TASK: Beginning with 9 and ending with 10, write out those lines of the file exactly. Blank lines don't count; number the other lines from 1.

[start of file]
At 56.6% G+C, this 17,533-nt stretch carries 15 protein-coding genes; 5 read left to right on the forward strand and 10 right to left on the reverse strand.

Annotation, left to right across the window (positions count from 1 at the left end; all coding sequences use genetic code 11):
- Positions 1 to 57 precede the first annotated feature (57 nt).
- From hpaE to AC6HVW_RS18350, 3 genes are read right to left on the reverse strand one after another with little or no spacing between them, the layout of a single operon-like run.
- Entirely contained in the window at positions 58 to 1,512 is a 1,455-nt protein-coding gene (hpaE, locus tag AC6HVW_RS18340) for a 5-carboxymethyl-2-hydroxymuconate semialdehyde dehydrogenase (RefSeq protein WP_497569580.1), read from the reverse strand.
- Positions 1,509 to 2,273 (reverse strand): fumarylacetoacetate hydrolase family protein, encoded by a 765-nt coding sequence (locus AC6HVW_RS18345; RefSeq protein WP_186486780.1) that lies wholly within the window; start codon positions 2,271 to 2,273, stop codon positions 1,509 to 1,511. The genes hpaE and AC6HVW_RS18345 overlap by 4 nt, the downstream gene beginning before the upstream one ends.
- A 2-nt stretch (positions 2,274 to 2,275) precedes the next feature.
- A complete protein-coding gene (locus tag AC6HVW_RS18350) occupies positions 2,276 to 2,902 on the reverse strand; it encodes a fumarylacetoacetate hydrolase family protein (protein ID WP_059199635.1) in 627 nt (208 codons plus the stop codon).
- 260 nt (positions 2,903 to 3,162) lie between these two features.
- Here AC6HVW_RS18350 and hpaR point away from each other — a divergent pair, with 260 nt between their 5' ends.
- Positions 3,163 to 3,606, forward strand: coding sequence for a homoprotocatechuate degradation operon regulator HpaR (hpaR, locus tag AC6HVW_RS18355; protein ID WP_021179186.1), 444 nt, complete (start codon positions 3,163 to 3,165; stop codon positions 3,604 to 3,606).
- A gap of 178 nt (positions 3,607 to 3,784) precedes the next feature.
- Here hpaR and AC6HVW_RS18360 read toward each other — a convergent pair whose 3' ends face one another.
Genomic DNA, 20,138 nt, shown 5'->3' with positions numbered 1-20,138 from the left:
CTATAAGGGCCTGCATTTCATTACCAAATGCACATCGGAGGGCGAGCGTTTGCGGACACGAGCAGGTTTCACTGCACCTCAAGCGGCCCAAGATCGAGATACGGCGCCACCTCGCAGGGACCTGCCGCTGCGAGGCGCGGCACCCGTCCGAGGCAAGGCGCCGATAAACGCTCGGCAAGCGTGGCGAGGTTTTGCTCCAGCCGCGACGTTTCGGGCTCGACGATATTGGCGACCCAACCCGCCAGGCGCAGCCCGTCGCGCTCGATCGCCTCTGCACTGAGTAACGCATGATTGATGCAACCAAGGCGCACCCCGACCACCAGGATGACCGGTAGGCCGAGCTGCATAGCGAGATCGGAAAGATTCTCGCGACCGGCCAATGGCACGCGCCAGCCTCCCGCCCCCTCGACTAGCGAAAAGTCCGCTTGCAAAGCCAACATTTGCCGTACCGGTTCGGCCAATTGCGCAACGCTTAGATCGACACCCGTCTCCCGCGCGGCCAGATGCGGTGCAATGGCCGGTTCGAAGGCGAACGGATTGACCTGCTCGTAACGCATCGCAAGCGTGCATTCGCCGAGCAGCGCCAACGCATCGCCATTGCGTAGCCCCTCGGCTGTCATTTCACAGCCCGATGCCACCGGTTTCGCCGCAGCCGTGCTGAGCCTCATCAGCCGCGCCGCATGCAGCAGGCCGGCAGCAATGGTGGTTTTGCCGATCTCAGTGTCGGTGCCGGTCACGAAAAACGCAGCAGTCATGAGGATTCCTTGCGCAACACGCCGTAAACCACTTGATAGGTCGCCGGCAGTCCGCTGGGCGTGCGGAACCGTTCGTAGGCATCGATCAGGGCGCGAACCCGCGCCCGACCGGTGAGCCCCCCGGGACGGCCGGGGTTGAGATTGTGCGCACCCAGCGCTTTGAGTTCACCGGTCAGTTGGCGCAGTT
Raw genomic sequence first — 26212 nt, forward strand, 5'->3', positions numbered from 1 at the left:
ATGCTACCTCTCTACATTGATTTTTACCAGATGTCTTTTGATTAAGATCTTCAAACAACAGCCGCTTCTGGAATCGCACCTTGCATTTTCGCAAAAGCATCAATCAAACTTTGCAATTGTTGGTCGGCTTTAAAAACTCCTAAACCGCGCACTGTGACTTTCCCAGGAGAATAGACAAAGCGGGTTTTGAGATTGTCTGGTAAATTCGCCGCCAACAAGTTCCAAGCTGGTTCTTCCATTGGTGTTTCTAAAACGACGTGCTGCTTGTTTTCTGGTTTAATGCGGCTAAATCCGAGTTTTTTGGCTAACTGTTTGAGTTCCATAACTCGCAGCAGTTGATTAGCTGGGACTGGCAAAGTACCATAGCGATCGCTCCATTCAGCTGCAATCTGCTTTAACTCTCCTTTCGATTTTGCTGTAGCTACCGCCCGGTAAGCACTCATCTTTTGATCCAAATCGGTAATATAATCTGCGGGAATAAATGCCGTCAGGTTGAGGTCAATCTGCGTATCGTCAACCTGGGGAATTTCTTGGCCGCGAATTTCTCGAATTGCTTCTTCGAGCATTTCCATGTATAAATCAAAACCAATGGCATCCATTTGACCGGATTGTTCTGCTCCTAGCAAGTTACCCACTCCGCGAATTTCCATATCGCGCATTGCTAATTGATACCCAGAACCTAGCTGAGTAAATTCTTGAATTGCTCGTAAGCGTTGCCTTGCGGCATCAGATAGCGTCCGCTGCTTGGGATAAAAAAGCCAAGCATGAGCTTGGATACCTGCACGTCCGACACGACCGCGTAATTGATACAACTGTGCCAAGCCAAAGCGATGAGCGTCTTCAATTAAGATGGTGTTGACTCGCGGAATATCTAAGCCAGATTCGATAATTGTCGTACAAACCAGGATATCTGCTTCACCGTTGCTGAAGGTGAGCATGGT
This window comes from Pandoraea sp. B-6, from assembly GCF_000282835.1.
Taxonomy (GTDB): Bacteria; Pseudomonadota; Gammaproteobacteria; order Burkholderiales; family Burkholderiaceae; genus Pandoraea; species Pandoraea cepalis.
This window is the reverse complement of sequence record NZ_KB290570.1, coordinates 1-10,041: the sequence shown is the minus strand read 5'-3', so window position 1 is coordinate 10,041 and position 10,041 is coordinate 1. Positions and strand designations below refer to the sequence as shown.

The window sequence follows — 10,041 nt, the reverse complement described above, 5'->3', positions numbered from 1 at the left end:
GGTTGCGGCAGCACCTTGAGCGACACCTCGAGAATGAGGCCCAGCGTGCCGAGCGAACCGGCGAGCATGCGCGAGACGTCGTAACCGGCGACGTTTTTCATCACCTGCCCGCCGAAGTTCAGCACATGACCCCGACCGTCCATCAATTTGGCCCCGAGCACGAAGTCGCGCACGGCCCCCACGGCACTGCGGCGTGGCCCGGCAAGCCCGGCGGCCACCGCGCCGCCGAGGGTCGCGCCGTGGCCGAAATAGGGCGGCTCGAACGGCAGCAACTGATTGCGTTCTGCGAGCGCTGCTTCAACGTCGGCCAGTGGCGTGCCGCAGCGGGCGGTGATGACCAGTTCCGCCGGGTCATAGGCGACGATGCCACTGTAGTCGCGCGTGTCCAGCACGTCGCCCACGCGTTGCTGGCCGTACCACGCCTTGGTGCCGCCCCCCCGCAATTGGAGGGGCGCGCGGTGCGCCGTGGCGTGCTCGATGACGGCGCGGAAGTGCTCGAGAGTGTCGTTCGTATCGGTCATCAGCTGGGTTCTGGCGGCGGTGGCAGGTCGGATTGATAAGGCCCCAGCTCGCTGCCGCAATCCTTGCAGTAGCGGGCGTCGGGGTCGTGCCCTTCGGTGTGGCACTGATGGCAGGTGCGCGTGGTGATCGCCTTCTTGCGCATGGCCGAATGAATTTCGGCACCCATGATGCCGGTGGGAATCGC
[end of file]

- 260 nt (positions 2,903 to 3,162) lie between these two features.
- Here AC6HVW_RS18350 and hpaR point away from each other — a divergent pair, with 260 nt between their 5' ends.